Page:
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Armando Chaguaceda: At 33, I feel sometimes old and tired; other days I wake up with the desire to strive, to be surprised and to persevere—with decency, affection, ideas and values. I was born in the town of Regla, with its provincial charm and custom of ignoring the sidewalks. I grew up atheist, surrounded by believing friends, in a family of Martí followers and enemies of dogma. I have assimilated my growing marginality, in relation to so many friends who have emigrated, fellow “fighters” of daily Havana life who, regrettably, have been added to the growing bandwagon of the “apolitical.” For 12 years I have combined my dying passion for politics and social sciences with teaching. I’m currently in Xalapa, Mexico, but I feel within me the imperative to return and do something in a Cuba too present, too uncertain, too beautiful, frank, harrowing and different. I hope I will.

Hey Man, How’s Things!”

January 14, 2012 | Print Print |

Armando Chaguaceda

Julio Garcia Luis

HAVANA TIMES, Jan 14 — With tired eyes and my hands stiff from so much typing on my dissertation, which seems endless, I did a little search on the Internet before heading off to bed. It was then, suddenly, that I came across the discomforting news: Julio Garcia Luis, the dean of the College of Journalism, an honest Cuban Communist and a good person, had left us.

I’m not good at obituaries; especially one for a person who I can’t imagine not laughing, with young eyes, a calm voice and the frank good-nature of a guajiro (campesino).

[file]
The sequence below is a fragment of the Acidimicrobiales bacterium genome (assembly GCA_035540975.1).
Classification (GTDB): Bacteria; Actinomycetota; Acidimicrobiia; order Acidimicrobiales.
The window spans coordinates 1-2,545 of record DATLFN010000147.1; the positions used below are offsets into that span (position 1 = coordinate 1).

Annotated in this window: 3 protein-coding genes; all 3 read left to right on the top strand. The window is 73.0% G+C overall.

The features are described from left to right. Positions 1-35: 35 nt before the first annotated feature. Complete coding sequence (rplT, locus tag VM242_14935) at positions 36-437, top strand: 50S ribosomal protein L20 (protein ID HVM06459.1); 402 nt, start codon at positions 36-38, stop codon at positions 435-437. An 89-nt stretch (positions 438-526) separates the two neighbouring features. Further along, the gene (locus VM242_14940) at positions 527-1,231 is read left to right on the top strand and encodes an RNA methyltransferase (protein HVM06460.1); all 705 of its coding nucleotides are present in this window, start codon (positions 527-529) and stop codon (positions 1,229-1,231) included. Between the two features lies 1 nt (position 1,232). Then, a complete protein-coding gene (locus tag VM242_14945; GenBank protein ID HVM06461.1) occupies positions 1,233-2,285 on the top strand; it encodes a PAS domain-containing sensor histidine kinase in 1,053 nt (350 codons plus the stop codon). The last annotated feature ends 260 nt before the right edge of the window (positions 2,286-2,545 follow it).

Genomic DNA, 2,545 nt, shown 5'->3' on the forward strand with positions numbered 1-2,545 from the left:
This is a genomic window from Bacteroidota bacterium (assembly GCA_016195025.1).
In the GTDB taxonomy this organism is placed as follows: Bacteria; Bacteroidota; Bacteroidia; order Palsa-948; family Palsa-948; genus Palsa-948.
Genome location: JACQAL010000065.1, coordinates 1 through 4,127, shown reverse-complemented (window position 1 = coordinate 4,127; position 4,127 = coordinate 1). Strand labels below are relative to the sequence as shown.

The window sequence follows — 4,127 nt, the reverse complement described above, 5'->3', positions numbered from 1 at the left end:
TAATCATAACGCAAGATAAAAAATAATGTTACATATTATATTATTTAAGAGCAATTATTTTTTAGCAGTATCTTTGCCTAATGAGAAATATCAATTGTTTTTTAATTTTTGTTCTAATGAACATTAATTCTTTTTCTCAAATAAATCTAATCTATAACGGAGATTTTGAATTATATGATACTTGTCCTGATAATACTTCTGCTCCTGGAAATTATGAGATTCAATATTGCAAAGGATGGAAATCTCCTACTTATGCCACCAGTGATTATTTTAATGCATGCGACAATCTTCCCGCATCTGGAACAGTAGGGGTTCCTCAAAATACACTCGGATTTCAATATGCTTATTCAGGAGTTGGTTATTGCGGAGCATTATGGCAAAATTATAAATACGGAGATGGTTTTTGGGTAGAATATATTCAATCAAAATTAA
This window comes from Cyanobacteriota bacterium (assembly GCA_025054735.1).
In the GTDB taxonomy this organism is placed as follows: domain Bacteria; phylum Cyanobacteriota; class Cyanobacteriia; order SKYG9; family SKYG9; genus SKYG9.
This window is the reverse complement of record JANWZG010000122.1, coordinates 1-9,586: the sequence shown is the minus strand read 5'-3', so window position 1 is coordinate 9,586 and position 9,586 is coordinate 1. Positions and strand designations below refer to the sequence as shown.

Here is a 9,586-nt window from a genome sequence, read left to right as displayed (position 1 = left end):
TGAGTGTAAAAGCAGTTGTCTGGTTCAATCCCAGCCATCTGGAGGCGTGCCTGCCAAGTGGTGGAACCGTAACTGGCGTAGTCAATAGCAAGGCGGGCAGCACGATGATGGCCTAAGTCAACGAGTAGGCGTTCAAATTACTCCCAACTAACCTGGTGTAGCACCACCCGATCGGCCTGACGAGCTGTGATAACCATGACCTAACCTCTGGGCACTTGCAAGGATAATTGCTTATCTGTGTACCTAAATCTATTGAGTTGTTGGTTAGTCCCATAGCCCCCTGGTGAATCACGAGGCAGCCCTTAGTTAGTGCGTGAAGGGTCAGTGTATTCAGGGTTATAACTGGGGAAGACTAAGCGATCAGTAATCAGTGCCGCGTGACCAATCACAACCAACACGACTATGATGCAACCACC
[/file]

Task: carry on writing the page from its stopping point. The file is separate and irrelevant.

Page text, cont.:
What’s more, I’m sure that his many disciples — of all ages, creeds and geographical coordinates — we pay him the very best of homages, each full of lyricism.
I can only add the testimony of a young professor in charge of teaching the “History of Thought” course in an unknown faculty, while I treasure the good memories of the talks we shared for over five years.

I remember him as someone who always let people experiment, share, question…with full freedom within the domain “under his command,” helping to harvest a wonderful generation of graduates who will one day have a better stage for performing journalism in the Cuba of the future.

In his role as a rural teacher, as a member of the Educators Union, as a leader who was elected by — not imposed on — his colleagues in the Cuban Journalists Association (UPEC) and in his professorship at the School of Journalism, Julio always defended the need for investigative journalism that reflected reality and gave a voice to the demands of the population.

In his articles and doctoral dissertation, he never ceased questioning the obstacles that the party apparatus imposed on the practices of Cuban journalists. Moreover, he was capable of revealing publicly — in front of Fidel — the problems that plagued the craft, while assuming the costs of such “audacity” without becoming a sycophant or an apologist for what he had done.
The worst thing we can do is to sanctify someone who, with such humanism, must have felt the same doubts, fears and disappointments of any noble soul.

It’s true; Julio never relinquished his idea of ??revolution, the same one that he sought to realize in every daily act of life.

Those who knew him know that he was never a snitch or a censor, even when — availing himself of his ties with his students — he discouraged some protest by the students at the faculty, attempting to manage dissatisfaction without “collateral damage.”

Because of him, students felt protected from the bloodhounds of the Central Committee, always alert to the power held by his “problematic” department. Once we discussed this, though now it doesn’t matter who was right (if that exists).
With bulletproof decency and spotlessness in his treatment of people, which can only come from someone convinced of their ideas, Julio was light years ahead of those phonies, cowards and opportunists who lurked at his footsteps and were desirous of his positions.

No one will shed a tear or write a line for them, while many will be dedicated to Julio now, after his contributions to our best memories and hopes.

While the hackneyed phrase “rest in peace” now relates to him, I prefer to give my regards as we always did in the middle of the corridors or in the corner between his office and the cafe counter: “Hey man, how’s things!”

 


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